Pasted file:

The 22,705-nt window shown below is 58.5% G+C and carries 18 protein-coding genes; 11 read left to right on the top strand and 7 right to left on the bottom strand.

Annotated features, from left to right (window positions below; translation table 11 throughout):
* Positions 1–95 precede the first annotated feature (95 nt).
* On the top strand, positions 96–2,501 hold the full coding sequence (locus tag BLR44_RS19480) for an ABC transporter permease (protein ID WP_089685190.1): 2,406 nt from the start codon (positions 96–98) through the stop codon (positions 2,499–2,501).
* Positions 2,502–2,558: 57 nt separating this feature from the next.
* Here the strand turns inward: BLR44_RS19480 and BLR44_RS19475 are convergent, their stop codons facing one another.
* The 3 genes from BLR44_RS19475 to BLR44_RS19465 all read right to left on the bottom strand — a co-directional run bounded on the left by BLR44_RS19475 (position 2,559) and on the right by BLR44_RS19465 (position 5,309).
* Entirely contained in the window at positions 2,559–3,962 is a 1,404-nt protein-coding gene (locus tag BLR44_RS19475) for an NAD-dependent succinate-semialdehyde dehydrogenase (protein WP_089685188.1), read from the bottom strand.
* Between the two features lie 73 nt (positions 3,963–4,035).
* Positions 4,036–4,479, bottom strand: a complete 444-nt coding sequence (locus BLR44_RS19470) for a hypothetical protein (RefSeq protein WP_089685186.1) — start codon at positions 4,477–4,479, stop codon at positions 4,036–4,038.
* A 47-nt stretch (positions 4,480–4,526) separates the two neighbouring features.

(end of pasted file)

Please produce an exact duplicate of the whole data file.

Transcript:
The 22,705-nt window shown below is 58.5% G+C and carries 18 protein-coding genes; 11 read left to right on the top strand and 7 right to left on the bottom strand.

Annotated features, from left to right (window positions below; translation table 11 throughout):
* Positions 1–95 precede the first annotated feature (95 nt).
* On the top strand, positions 96–2,501 hold the full coding sequence (locus tag BLR44_RS19480) for an ABC transporter permease (protein ID WP_089685190.1): 2,406 nt from the start codon (positions 96–98) through the stop codon (positions 2,499–2,501).
* Positions 2,502–2,558: 57 nt separating this feature from the next.
* Here the strand turns inward: BLR44_RS19480 and BLR44_RS19475 are convergent, their stop codons facing one another.
* The 3 genes from BLR44_RS19475 to BLR44_RS19465 all read right to left on the bottom strand — a co-directional run bounded on the left by BLR44_RS19475 (position 2,559) and on the right by BLR44_RS19465 (position 5,309).
* Entirely contained in the window at positions 2,559–3,962 is a 1,404-nt protein-coding gene (locus tag BLR44_RS19475) for an NAD-dependent succinate-semialdehyde dehydrogenase (protein WP_089685188.1), read from the bottom strand.
* Between the two features lie 73 nt (positions 3,963–4,035).
* Positions 4,036–4,479, bottom strand: a complete 444-nt coding sequence (locus BLR44_RS19470) for a hypothetical protein (RefSeq protein WP_089685186.1) — start codon at positions 4,477–4,479, stop codon at positions 4,036–4,038.
* A 47-nt stretch (positions 4,480–4,526) separates the two neighbouring features.